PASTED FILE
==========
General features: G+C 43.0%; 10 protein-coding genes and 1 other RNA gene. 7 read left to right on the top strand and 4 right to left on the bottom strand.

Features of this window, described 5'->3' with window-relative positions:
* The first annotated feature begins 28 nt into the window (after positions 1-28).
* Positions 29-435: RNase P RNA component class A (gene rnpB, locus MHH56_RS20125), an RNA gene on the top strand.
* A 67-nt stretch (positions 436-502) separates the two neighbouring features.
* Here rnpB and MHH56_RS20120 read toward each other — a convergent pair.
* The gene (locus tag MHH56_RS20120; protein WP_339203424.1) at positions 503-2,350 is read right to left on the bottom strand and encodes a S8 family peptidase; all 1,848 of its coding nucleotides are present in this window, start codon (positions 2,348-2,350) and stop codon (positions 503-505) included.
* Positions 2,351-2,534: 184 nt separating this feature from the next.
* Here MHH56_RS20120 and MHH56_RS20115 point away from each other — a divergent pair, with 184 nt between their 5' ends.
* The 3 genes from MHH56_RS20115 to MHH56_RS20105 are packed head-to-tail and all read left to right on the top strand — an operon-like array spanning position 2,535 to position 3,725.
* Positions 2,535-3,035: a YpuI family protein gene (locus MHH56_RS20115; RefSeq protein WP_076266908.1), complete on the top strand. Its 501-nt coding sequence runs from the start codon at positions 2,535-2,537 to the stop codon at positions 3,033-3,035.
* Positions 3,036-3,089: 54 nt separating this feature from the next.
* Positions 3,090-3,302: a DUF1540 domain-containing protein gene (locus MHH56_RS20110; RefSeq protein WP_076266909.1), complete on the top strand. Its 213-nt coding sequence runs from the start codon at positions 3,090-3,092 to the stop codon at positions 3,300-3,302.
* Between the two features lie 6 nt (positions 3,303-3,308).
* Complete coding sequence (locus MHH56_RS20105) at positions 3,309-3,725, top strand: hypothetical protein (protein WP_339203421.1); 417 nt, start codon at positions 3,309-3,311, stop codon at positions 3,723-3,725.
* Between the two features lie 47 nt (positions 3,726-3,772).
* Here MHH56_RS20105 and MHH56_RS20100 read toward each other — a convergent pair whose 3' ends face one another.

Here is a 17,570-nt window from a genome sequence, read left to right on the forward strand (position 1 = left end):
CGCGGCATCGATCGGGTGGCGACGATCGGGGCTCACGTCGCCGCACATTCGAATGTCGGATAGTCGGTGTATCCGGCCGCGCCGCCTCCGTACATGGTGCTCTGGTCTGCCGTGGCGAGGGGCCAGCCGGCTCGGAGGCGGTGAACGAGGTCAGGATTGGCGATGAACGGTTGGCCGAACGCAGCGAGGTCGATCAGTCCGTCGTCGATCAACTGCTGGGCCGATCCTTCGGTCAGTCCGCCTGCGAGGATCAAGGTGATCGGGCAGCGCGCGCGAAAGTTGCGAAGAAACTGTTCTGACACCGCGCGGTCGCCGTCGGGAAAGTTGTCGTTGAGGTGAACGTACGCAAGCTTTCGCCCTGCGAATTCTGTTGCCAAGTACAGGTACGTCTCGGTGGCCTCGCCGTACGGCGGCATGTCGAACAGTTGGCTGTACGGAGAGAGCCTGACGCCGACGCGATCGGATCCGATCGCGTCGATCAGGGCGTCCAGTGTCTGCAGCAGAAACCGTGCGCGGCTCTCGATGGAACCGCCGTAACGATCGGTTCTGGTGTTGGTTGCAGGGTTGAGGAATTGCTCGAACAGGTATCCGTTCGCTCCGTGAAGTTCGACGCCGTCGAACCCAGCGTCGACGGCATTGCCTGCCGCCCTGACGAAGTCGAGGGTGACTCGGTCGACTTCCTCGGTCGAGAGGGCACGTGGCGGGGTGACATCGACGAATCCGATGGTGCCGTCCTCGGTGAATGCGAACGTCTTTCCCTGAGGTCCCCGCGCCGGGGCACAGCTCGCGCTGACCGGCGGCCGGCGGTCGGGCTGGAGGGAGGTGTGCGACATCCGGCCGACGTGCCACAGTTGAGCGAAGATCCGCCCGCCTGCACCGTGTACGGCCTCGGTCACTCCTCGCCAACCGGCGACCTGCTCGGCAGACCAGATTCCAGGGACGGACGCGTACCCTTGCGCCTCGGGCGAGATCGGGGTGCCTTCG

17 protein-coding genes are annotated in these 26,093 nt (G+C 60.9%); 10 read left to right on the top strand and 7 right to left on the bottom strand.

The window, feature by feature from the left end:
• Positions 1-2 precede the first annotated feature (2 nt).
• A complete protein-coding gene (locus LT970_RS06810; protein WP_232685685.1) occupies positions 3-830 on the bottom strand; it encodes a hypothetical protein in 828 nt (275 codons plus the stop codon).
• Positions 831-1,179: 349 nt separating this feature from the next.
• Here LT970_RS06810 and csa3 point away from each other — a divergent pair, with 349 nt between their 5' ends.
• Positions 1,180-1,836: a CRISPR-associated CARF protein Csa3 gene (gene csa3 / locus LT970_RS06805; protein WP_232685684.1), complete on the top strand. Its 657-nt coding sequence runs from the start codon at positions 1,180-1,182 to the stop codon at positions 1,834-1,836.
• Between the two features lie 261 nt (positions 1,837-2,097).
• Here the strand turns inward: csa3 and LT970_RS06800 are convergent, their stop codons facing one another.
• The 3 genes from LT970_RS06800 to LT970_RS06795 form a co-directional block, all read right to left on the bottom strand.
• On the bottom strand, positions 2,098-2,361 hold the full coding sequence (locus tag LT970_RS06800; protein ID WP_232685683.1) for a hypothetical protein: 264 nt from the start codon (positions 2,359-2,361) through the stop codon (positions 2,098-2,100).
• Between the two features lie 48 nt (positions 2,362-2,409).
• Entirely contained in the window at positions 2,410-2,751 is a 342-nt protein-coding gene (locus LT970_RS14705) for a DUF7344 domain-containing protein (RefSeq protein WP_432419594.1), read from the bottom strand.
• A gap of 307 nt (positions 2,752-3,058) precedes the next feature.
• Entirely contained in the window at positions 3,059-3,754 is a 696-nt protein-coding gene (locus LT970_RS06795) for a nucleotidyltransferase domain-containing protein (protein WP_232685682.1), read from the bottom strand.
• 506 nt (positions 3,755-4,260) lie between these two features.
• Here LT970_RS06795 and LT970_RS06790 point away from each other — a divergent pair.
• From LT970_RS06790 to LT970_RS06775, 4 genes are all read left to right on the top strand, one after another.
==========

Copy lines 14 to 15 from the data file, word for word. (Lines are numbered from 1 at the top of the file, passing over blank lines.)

* Between the two features lie 6 nt (positions 3,303-3,308).
* Complete coding sequence (locus MHH56_RS20105) at positions 3,309-3,725, top strand: hypothetical protein (protein WP_339203421.1); 417 nt, start codon at positions 3,309-3,311, stop codon at positions 3,723-3,725.